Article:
Coronary flow reserve
The coronary flow velocity reserve (CFVR) as a marker of the microvascular integrity was determined by the ratio of the maximal coronary flow velocity (cm/s) after pharmacological stimulation to the basal flow velocity. The coronary flow is critically controlled at the level of the resistance vessels, provided no severe stenosis is present in the epicardial arteries. In this study, no epicardial constriction >50% in response to ACh was observed. Therefore, diameter changes were not included in the calculation of CFVR. Coronary microvascular endothelial dysfunction has been defined as CFVR <2 in response to ACh (10).
Quantitative coronary angiography
Quantitative coronary angiography was performed to investigate epicardial vasomotor response using a computerized automatic-analysis system (HICOR, Siemens, Erlangen, Germany). Nonstenotic proximal and distal coronary arterial segments identified between easily visualized branch points were selected for analysis in the left anterior descending artery. Responses of the coronary segments to the different stimuli were expressed as percent change versus control value. The diameter change for each vessel was calculated on the basis of the average of the two segments. Intraobserver and interobserver variability showed high reproducibility (r > 0.89, p < 0.001). Epicardial endothelial dysfunction has been defined as >10% diameter reduction in response to ACh compared with baseline (10).
Immediately after Doppler flow measurement, IVUS was performed to detect atherosclerotic plaques not visible with angiography. The imaging system consisted of a 30-MHz ultrasound transducer enclosed within an acoustic housing on the tip of a 2.9F flexible, rapid-exchange catheter (CVIS Inc., Sunnyvale, California). The catheter was advanced to the distal left anterior descending or circumflex artery, carefully observing a lumen-IVUS catheter-diameter ratio of >1.5. During the subsequent standardized pullback maneuver, images were documented on SVHS videotape for further off-line analysis. The three sites with the most severe intimal proliferation were evaluated, and the averaged maximal intimal thickness was calculated (11). Maximal intimal thickness was measured as the greatest distance from the intimal leading edge to media-adventitia border. Measurements of lumen and vessel area were made of the three most severely stenosed sites and averaged. These analyses were performed by observers without knowledge of the results of the endothelial function or the lipid and cytokine levels.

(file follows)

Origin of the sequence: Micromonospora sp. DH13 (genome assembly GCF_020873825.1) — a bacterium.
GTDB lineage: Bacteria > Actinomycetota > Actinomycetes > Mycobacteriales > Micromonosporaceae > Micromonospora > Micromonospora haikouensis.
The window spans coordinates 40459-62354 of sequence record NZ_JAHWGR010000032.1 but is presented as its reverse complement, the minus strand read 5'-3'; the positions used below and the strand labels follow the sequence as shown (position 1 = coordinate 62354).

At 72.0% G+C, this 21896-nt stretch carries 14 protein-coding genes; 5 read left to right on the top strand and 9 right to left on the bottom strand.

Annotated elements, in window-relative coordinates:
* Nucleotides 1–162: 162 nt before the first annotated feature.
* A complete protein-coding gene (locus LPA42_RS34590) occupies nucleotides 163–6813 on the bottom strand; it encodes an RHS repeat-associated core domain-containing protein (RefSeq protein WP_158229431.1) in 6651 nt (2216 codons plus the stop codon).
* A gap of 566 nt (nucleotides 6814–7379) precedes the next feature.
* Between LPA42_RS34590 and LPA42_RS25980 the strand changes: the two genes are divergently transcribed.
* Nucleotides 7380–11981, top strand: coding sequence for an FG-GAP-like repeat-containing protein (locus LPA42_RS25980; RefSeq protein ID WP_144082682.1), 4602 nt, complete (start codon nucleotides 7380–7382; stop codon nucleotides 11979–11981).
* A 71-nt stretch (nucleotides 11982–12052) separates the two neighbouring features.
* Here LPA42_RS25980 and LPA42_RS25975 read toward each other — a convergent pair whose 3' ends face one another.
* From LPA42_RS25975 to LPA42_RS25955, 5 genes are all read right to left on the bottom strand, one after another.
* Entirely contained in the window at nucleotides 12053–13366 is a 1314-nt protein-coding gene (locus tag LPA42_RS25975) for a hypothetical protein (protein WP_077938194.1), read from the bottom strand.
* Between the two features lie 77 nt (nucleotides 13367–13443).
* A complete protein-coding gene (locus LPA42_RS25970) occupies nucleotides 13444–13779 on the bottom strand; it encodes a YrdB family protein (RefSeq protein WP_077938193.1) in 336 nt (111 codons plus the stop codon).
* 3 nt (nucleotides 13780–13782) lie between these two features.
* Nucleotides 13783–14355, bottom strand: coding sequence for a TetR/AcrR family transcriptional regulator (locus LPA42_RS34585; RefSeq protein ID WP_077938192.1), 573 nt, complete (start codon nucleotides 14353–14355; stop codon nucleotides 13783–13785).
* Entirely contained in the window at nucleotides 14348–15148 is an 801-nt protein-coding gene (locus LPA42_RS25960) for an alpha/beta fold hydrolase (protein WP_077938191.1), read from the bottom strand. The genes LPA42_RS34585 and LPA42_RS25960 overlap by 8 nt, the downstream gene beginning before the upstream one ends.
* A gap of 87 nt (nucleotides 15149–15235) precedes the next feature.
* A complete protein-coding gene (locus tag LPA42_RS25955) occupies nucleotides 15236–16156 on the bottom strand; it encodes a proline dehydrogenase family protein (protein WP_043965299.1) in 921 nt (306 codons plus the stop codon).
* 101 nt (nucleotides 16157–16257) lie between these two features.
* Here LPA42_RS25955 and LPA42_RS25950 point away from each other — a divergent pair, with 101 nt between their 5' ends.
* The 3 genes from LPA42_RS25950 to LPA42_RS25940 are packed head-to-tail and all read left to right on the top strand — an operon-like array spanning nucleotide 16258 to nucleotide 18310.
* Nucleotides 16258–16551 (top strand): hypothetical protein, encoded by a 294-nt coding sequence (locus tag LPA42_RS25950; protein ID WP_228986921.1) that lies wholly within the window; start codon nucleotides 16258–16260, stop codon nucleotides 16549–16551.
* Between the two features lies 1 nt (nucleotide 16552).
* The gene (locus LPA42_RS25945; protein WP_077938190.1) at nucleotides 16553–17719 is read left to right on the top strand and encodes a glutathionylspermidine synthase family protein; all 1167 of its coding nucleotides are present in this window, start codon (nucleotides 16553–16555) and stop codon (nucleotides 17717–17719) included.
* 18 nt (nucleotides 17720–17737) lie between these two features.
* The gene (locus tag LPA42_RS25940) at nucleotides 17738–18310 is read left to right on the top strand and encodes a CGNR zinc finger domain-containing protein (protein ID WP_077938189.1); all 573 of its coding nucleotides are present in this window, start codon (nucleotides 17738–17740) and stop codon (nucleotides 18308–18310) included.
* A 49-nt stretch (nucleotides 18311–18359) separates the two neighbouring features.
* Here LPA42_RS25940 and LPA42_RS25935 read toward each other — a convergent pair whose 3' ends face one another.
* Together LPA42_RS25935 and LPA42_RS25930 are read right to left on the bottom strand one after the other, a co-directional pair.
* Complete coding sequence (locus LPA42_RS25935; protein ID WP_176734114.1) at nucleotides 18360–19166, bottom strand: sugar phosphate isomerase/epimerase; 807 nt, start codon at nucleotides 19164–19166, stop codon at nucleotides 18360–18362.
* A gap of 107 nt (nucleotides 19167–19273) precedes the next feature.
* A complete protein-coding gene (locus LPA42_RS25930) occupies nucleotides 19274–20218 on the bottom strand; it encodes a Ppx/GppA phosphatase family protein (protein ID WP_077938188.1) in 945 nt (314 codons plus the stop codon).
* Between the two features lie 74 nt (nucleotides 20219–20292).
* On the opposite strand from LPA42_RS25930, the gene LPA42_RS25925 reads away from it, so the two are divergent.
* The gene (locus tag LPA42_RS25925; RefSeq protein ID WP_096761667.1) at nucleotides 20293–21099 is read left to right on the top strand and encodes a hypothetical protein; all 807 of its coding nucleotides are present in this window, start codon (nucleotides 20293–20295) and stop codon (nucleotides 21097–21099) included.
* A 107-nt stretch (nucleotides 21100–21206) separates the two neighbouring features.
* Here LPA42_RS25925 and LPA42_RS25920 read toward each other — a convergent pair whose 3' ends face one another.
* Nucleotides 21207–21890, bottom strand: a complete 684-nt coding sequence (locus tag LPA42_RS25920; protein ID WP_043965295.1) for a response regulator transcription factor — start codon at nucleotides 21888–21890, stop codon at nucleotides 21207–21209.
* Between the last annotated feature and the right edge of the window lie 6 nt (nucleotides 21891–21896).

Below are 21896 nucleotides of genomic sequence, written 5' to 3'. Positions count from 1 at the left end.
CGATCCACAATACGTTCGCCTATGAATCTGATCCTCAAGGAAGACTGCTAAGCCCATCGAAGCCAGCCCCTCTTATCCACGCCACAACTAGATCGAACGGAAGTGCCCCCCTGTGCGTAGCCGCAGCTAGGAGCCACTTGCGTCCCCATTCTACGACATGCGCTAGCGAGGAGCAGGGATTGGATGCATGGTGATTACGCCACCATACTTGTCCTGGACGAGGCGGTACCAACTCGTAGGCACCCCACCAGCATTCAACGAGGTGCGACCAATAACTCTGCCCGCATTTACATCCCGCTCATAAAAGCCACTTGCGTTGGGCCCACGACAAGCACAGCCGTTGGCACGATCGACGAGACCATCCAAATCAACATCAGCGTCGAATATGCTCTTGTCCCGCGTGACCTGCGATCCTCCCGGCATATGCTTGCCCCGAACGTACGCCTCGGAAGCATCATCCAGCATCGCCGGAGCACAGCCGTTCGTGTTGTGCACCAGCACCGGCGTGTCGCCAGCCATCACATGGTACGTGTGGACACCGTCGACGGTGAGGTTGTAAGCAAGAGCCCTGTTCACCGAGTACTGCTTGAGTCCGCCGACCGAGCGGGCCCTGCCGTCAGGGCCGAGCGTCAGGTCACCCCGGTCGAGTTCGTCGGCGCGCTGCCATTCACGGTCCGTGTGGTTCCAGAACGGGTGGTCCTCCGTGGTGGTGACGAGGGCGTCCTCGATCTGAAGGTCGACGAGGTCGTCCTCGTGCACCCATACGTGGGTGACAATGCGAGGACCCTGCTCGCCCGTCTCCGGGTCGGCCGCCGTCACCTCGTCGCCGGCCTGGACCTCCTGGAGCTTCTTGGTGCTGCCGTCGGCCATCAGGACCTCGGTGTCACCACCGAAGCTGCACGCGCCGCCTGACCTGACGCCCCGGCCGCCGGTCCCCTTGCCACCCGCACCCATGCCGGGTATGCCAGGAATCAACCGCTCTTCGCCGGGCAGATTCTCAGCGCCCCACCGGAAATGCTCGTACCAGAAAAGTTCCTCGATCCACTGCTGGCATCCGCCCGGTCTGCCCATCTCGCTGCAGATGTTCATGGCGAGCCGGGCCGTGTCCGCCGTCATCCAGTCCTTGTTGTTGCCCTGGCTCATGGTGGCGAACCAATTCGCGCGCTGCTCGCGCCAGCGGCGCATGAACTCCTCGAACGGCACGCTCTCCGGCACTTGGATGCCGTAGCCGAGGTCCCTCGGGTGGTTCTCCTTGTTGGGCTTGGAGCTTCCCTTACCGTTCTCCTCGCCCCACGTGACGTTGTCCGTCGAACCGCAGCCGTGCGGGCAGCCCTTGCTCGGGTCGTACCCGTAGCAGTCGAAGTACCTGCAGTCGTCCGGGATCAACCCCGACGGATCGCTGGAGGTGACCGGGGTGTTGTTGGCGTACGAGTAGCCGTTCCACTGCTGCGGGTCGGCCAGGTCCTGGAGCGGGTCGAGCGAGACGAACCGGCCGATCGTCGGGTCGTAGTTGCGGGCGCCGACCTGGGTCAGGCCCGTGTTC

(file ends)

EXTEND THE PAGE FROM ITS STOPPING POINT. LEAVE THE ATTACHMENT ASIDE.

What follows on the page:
Measurement of cytokines using enzyme-linked immunosorbent assay was performed as described in detail elsewhere (9).
Continuous variables are presented as mean ± SD. When comparing three groups, one-way analysis of variance was followed by the Student-Newman-Keuls post hoc test for statistical significance. For comparisons within the same individuals over time (prospective study groups), the paired samples ttest was used. Discrete variables are presented as percentages. The Pearson chi-square test was used to determine significant differences. Statistical significance was assumed if the null hypothesis could be rejected at the 0.05 probability level.
Coronary intimal thickening
Averaged maximal intimal thickness in groups 1 and 2 were similar and significantly (p < 0.01 and p < 0.05, respectively) larger than intimal thickness in group 3: 0.7 ± 0.3 mm (group 1), 0.6 ± 0.4 mm (group 2) and 0.4 ± 0.2 mm (group 3). Importantly, lumen areas in groups 1 and 3 were similar and significantly (p < 0.05) larger than lumen areas in group 2: 7.5 ± 0.6 mm2(group 1), 6.3 ± 0.5 mm2(group 2) and 7.9 ± 0.3 mm2(group 3).
Coronary vasomotor response